# A triangle has corners at (3 ,7 ), (2 ,9 ), and (8 ,4 ). What is the area of the triangle's circumscribed circle?

Mar 7, 2018

area $\approx 166.216$ to 3 decimal places

$\textcolor{b r o w n}{\text{The approach by}}$ https://socratic.org/users/ananda-d $\textcolor{b r o w n}{\text{is so much simpler!}}$

#### Explanation:

Set point 1 as ${P}_{1} \to \left({x}_{1} , {y}_{1}\right) = \left(2 , 9\right)$
Set point 2 as ${P}_{2} \to \left({x}_{2} , {y}_{2}\right) = \left(3 , 7\right)$
Set point 3 as ${P}_{3} \to \left({x}_{3} , {y}_{3}\right) = \left(8 , 4\right)$

The perpendicular from $\frac{{P}_{1} + {P}_{3}}{2}$ will coincide with the perpendicular from $\frac{{P}_{2} + {P}_{3}}{2}$ at the centre of the circle
(circumcentre).

$\textcolor{b l u e}{\text{Consider mid point } {P}_{1} \to {P}_{3} = {P}_{4}}$

Set mid point as ${P}_{4}$

${x}_{4} = \frac{2 + 8}{2} = 5$
${y}_{4} = \frac{9 + 4}{2} = \frac{13}{2}$

${P}_{4} \to \left({x}_{4} , {y}_{4}\right) = \left(5 , \frac{13}{2}\right)$

$\textcolor{b l u e}{\text{Equation of line perpendicular to } {P}_{1} \to {P}_{3}}$

Set gradient ${P}_{1} \to {P}_{3} = m = \frac{{y}_{3} - {y}_{1}}{{x}_{3} - {x}_{1}} = \frac{4 - 9}{8 - 2} = - \frac{5}{6}$

Perpendicular gradient $= - \frac{1}{m} = + \frac{6}{5}$

So we have $\frac{6}{5} = \frac{y - \frac{13}{2}}{x - 5}$

$6 \left(x - 5\right) = 5 \left(y - \frac{13}{2}\right)$

$6 x - 30 = 5 y - \frac{65}{2}$

$6 x - 30 + \frac{65}{2} = 5 y$

$y = \frac{6}{5} x - \frac{30}{5} + \frac{65}{5 \times 2}$

$y = \frac{6}{5} x + \frac{1}{2} \text{ } \ldots \ldots \ldots \ldots \ldots \ldots \ldots . E q u a t i o n \left(1\right)$
~~~~~~~~~~~~~~~~~~~~~~~~~~~~~~~~~~~~~~~~~~~~

$\textcolor{b l u e}{\text{Consider mid point } {P}_{2} \to {P}_{3} = {P}_{5}}$

${x}_{5} = \frac{3 + 8}{2} = \frac{11}{2}$

${y}_{5} = \frac{7 + 4}{2} = \frac{11}{2}$

${P}_{5} \to \left({x}_{5} , {y}_{5}\right) = \left(\frac{11}{2} , \frac{11}{2}\right)$

Set gradient ${P}_{2} \to {P}_{3} = m = \frac{{y}_{3} - {y}_{2}}{{x}_{3} - {x}_{2}} = \frac{4 - 7}{8 - 3} = - \frac{3}{5}$

Perpendicular gradient$= - \frac{1}{m} = + \frac{5}{3}$

So we have $\frac{5}{3} = \frac{y - \frac{11}{2}}{x - \frac{11}{2}}$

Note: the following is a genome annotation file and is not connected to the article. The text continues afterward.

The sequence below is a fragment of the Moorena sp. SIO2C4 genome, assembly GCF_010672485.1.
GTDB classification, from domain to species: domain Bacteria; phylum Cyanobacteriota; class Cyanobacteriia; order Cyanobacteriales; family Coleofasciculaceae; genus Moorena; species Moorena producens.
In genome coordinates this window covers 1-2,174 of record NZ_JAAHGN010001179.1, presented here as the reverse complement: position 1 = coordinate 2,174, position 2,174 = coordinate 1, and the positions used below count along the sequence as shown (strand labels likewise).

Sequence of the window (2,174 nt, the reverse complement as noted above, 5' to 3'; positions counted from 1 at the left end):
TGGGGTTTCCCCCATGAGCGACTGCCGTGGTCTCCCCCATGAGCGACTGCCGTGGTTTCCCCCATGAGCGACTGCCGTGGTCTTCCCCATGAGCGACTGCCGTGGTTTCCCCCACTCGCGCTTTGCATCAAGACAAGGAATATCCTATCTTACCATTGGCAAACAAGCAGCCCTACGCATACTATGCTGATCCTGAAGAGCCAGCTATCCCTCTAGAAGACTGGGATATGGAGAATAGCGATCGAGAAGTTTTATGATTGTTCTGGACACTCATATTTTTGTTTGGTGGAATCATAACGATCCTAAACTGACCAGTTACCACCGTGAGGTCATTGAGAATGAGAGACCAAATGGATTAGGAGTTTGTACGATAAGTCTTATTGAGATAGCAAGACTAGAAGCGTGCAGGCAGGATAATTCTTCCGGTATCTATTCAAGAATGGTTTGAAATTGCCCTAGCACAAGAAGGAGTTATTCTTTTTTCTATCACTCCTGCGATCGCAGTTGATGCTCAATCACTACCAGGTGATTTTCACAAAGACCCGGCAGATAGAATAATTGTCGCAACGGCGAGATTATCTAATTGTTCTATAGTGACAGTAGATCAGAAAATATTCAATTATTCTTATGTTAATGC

$5 x - \frac{55}{2} = 3 y - \frac{33}{2}$

$5 x - 11 = 3 y$

$y = \frac{5}{3} x - \frac{11}{3} \text{ } \ldots . . E q u a t i o n \left(2\right)$
~~~~~~~~~~~~~~~~~~~~~~~~~~~~~~~~~~~~
$\textcolor{b l u e}{\text{Determine the centre of the circle}}$

Using simultaneous equations for $E q n \left(1\right) \mathmr{and} E q n \left(2\right)$ we get:

the centre of the circle is at: ${P}_{c} \to \left({x}_{c} , {y}_{c}\right) = \left(\frac{625}{70} , \frac{785}{70}\right)$

From this we can derive the radius and hence the area of the circle.

~~~~~~~~~~~~~~~~~~~~~~~~~~~~~~~~~~~~
$\textcolor{b l u e}{\text{Determine the area of the circle}}$

Using Pythagoras on the two points ${P}_{c} \text{ and say } {P}_{3}$

Let the radius be $r$

$r = \sqrt{{\left({x}_{c} - {x}_{3}\right)}^{2} + {\left({y}_{c} - {y}_{3}\right)}^{2}}$

$r = \sqrt{{\left(\frac{625}{70} - 8\right)}^{2} + {\left(\frac{785}{70} - 4\right)}^{2}}$

$r = \sqrt{52.6904 \ldots}$

$r \approx 7.25881 \ldots \ldots$

area $= \pi {r}^{2} = 166.21589 \ldots$

area $\approx 166.216$ to 3 decimal places

Mar 8, 2018

$\approx 166.2$ (see below)

#### Explanation:

If you just need the area of the circumscribed circle, the amount of calculations can be reduced a bit by appealing to a simple consequence of the sine law of triangles.

We usually express this law in the form

$\frac{a}{\sin} A = \frac{b}{\sin} B = \frac{c}{\sin} C$

what is often not mentioned is that this common value is, actually the diameter $d$ of the circumscribed circle. For a proof, see the figure below

Here ABC is a triangle whose circumscribed circle is drawn in red. AD is a diameter of the circle. Then $\angle C = \angle B D A$ (angles in the same segment of a circle) and $\Delta A B D$ is right-angled at B (angle in a semicircle). So

$\sin \angle C = \sin \angle A D B = \frac{A B}{A D} = \frac{c}{d} \implies d = \frac{c}{\sin \angle C}$

Armed with this result, we first calculate the lengths of the three sides of the given triangle. Let us label the vertices $\left(3 , 7\right)$, $\left(2 , 9\right)$, and $\left(8 , 4\right)$ by A, B, and C, respectively, Then

${a}^{2} = {\left(2 - 8\right)}^{2} + {\left(9 - 4\right)}^{2} = 36 + 25 = 61 \implies a = \sqrt{61}$
${b}^{2} = {\left(3 - 8\right)}^{2} + {\left(7 - 4\right)}^{2} = 25 + 9 = 34 \quad \implies b = \sqrt{34}$
${c}^{2} = {\left(3 - 2\right)}^{2} + {\left(7 - 9\right)}^{2} = 1 + 4 = 5 q \quad \quad \implies c = \sqrt{5}$

We also need one of the angles, say $\angle A$. For this we appeal to the cosine law for triangles :

${a}^{2} = {b}^{2} + {c}^{2} - 2 b c \cos A \implies \cos A = \frac{{b}^{2} + {c}^{2} - {a}^{2}}{2 b c}$

With our numbers, we have

$\cos A = \frac{34 + 5 - 61}{2 \sqrt{34} \sqrt{5}} = - \frac{11}{\sqrt{170}}$

Finally

${d}^{2} = {a}^{2} / \left\{{\sin}^{2} A\right\} = {a}^{2} / \left(1 - {\cos}^{2} A\right) = \frac{61}{1 - \frac{121}{170}} = \frac{61}{49} \times 170$

So, the area of the circumscribed circle is

$A = \pi {d}^{2} / 4 = \frac{\pi}{4} \times \frac{61}{49} \times 170 \approx 166.2$